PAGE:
Most of us probably do not consider ourselves particularly attractive targets for hackers/cyber attacks. But everyone’s data is worth the money, and since it has unfortunately become more accessible and more widespread than ever before, we are all being monitored to some degree. Thus, the cyber threat is even more significant than ever.

This is not always a bad thing – many websites and apps do it to give us a better experience and tailor the product to us – but it sometimes happens on terms that you may not quite feel you have said yes to. It is therefore important to distinguish between the types of surveillance, as they can certainly not be said to be equally harmful.

In general, it can be divided into three main categories for monitoring:

  • Cookies. Your visit history on a given website is saved with cookies. This can then both be used by the website itself, but other websites can also use this information, e.g., to show you more relevant advertisements on other websites (such as Facebook).
  • Use of websites/apps. All social media uses this to some extent, for example, how long you look at a picture, and which one you like or comment on.  Then they use this information to improve their algorithm and give you more of the content they expect you will enjoy.
  • Definite monitoring. Although this one is rare, sometimes it still happens. Here, a person or a company has gained access through a wireless network or directly through your phone or computer. With this, monitoring can take place through the use of a microphone or camera as well as a monitoring of the use of the device.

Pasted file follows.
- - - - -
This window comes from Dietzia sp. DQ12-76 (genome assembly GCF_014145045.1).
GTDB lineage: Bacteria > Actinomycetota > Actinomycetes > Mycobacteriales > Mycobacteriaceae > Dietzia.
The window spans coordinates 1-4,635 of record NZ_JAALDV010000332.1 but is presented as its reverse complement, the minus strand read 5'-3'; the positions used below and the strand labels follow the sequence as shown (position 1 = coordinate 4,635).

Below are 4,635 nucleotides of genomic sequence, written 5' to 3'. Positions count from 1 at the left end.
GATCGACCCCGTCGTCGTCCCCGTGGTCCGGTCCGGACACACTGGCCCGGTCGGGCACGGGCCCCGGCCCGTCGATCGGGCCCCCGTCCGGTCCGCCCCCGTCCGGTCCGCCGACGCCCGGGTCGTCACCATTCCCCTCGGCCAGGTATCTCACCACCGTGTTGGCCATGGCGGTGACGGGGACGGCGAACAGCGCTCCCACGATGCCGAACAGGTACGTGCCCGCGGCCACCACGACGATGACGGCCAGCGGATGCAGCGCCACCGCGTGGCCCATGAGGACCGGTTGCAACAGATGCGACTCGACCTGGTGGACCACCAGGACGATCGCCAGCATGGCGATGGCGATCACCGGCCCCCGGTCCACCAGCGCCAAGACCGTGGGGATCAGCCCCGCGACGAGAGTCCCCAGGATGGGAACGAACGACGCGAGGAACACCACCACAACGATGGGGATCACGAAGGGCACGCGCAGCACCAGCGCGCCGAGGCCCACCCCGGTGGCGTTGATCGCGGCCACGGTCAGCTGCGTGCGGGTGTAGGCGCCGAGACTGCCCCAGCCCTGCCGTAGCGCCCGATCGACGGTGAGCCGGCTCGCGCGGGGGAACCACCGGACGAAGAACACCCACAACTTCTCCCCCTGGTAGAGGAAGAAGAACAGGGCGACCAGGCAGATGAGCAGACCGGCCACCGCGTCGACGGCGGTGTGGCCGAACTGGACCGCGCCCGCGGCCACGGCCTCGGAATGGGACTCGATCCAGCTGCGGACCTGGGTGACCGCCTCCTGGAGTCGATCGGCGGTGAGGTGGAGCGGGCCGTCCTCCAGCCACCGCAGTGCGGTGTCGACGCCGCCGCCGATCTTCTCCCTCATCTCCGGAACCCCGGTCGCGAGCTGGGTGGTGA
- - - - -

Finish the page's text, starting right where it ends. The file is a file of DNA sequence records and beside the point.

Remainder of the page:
These various forms of surveillance cannot be avoided entirely, but there are some steps that can be taken to minimize them. Although parts of the internet will not function without some degree of surveillance, it can quickly become too much of a good thing. We, therefore, come up with several pieces of advice and measures that you can consider using to keep as much control yourself as possible:

How to limit the amount of monitoring

Of course, the easiest way is to not register on the internet or use it at all. But it is not an option in modern society, so let’s look at how to limit the amount of surveillance.

  • First and foremost, you should say yes to as few cookies as possible and clean your browser/computer from them regularly. This can most easily be done by using incognito mode/private browsing, which you will find as a feature in all web browsers.
  • When you visit a website, the connection should always be secure and encrypted – even if you do not plan to enter, e.g., log in. If the website is not already secure (you can see this by the fact that it says https: // and that there is a padlock to the left of the URL in the address field, which indicates a valid SSL certificate), then you can make it secure – either using browser extensions like HTTPS Everywhere or a VPN. A VPN will allow you to change your IP address and browse the internet more safely. You may wonder what my IP address is; to simply put, it is a numerical label connected to a computer network that uses the Internet Protocol for communication.
  • Finally, you can also use a browser extension like Disconnect that lets you see exactly which websites are monitoring you and what information they are using. At the same time, the extension allows you to end it, and then you also have a good idea of ​​what to watch the next time you visit similar websites.